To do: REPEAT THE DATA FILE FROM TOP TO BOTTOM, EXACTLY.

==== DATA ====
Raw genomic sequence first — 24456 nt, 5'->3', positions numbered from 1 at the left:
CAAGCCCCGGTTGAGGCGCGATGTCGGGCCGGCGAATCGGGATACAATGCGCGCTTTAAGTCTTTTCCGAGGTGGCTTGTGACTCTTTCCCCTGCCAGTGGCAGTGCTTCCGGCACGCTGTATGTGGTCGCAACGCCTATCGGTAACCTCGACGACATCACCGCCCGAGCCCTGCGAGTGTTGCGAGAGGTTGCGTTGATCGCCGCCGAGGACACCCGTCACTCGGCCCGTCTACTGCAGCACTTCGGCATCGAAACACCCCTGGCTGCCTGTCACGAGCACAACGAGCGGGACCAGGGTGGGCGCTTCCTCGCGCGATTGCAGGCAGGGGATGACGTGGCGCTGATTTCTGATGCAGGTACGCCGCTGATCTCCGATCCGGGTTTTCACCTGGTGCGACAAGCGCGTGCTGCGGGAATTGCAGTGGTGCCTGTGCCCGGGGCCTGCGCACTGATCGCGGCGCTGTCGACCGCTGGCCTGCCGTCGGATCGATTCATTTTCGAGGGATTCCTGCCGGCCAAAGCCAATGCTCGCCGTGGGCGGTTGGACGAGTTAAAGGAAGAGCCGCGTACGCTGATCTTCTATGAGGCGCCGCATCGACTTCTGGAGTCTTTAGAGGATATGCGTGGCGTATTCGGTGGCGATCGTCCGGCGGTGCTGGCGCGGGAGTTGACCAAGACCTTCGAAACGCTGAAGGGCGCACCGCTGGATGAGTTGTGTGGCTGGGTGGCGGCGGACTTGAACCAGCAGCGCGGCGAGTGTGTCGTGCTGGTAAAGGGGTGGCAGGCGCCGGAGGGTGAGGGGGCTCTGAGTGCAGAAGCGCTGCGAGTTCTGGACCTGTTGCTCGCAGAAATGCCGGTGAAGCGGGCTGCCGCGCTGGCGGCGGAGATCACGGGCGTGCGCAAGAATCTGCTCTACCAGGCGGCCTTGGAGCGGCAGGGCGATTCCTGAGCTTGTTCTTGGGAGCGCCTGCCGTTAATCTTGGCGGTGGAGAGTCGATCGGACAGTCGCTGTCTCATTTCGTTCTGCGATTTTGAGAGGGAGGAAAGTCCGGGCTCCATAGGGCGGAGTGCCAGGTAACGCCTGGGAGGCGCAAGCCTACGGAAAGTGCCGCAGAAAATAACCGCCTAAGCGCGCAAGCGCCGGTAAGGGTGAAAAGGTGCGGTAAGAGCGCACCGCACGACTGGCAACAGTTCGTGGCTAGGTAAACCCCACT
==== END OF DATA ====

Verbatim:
Raw genomic sequence first — 24456 nt, 5'->3', positions numbered from 1 at the left:
CAAGCCCCGGTTGAGGCGCGATGTCGGGCCGGCGAATCGGGATACAATGCGCGCTTTAAGTCTTTTCCGAGGTGGCTTGTGACTCTTTCCCCTGCCAGTGGCAGTGCTTCCGGCACGCTGTATGTGGTCGCAACGCCTATCGGTAACCTCGACGACATCACCGCCCGAGCCCTGCGAGTGTTGCGAGAGGTTGCGTTGATCGCCGCCGAGGACACCCGTCACTCGGCCCGTCTACTGCAGCACTTCGGCATCGAAACACCCCTGGCTGCCTGTCACGAGCACAACGAGCGGGACCAGGGTGGGCGCTTCCTCGCGCGATTGCAGGCAGGGGATGACGTGGCGCTGATTTCTGATGCAGGTACGCCGCTGATCTCCGATCCGGGTTTTCACCTGGTGCGACAAGCGCGTGCTGCGGGAATTGCAGTGGTGCCTGTGCCCGGGGCCTGCGCACTGATCGCGGCGCTGTCGACCGCTGGCCTGCCGTCGGATCGATTCATTTTCGAGGGATTCCTGCCGGCCAAAGCCAATGCTCGCCGTGGGCGGTTGGACGAGTTAAAGGAAGAGCCGCGTACGCTGATCTTCTATGAGGCGCCGCATCGACTTCTGGAGTCTTTAGAGGATATGCGTGGCGTATTCGGTGGCGATCGTCCGGCGGTGCTGGCGCGGGAGTTGACCAAGACCTTCGAAACGCTGAAGGGCGCACCGCTGGATGAGTTGTGTGGCTGGGTGGCGGCGGACTTGAACCAGCAGCGCGGCGAGTGTGTCGTGCTGGTAAAGGGGTGGCAGGCGCCGGAGGGTGAGGGGGCTCTGAGTGCAGAAGCGCTGCGAGTTCTGGACCTGTTGCTCGCAGAAATGCCGGTGAAGCGGGCTGCCGCGCTGGCGGCGGAGATCACGGGCGTGCGCAAGAATCTGCTCTACCAGGCGGCCTTGGAGCGGCAGGGCGATTCCTGAGCTTGTTCTTGGGAGCGCCTGCCGTTAATCTTGGCGGTGGAGAGTCGATCGGACAGTCGCTGTCTCATTTCGTTCTGCGATTTTGAGAGGGAGGAAAGTCCGGGCTCCATAGGGCGGAGTGCCAGGTAACGCCTGGGAGGCGCAAGCCTACGGAAAGTGCCGCAGAAAATAACCGCCTAAGCGCGCAAGCGCCGGTAAGGGTGAAAAGGTGCGGTAAGAGCGCACCGCACGACTGGCAACAGTTCGTGGCTAGGTAAACCCCACT